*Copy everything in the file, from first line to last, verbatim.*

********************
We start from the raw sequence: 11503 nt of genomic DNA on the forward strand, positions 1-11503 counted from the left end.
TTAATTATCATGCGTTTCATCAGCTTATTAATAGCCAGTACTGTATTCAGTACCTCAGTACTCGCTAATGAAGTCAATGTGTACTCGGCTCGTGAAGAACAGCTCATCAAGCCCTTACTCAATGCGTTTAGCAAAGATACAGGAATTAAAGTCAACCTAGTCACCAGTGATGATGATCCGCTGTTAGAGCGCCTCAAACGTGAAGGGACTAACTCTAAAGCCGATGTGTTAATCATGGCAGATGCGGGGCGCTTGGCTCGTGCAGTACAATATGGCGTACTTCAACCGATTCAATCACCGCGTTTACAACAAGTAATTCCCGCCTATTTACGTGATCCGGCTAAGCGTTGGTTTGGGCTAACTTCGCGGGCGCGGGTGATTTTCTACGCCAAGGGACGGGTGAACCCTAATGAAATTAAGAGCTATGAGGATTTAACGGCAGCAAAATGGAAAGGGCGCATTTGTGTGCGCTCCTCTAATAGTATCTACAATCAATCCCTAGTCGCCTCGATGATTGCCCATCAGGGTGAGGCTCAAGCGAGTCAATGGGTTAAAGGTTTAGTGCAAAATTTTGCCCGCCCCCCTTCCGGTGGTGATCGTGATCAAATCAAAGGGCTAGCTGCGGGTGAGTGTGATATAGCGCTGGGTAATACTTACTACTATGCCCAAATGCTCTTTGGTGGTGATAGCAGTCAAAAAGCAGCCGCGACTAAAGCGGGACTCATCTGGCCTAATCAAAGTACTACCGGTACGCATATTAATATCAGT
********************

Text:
We start from the raw sequence: 11503 nt of genomic DNA on the forward strand, positions 1-11503 counted from the left end.
TTAATTATCATGCGTTTCATCAGCTTATTAATAGCCAGTACTGTATTCAGTACCTCAGTACTCGCTAATGAAGTCAATGTGTACTCGGCTCGTGAAGAACAGCTCATCAAGCCCTTACTCAATGCGTTTAGCAAAGATACAGGAATTAAAGTCAACCTAGTCACCAGTGATGATGATCCGCTGTTAGAGCGCCTCAAACGTGAAGGGACTAACTCTAAAGCCGATGTGTTAATCATGGCAGATGCGGGGCGCTTGGCTCGTGCAGTACAATATGGCGTACTTCAACCGATTCAATCACCGCGTTTACAACAAGTAATTCCCGCCTATTTACGTGATCCGGCTAAGCGTTGGTTTGGGCTAACTTCGCGGGCGCGGGTGATTTTCTACGCCAAGGGACGGGTGAACCCTAATGAAATTAAGAGCTATGAGGATTTAACGGCAGCAAAATGGAAAGGGCGCATTTGTGTGCGCTCCTCTAATAGTATCTACAATCAATCCCTAGTCGCCTCGATGATTGCCCATCAGGGTGAGGCTCAAGCGAGTCAATGGGTTAAAGGTTTAGTGCAAAATTTTGCCCGCCCCCCTTCCGGTGGTGATCGTGATCAAATCAAAGGGCTAGCTGCGGGTGAGTGTGATATAGCGCTGGGTAATACTTACTACTATGCCCAAATGCTCTTTGGTGGTGATAGCAGTCAAAAAGCAGCCGCGACTAAAGCGGGACTCATCTGGCCTAATCAAAGTACTACCGGTACGCATATTAATATCAGT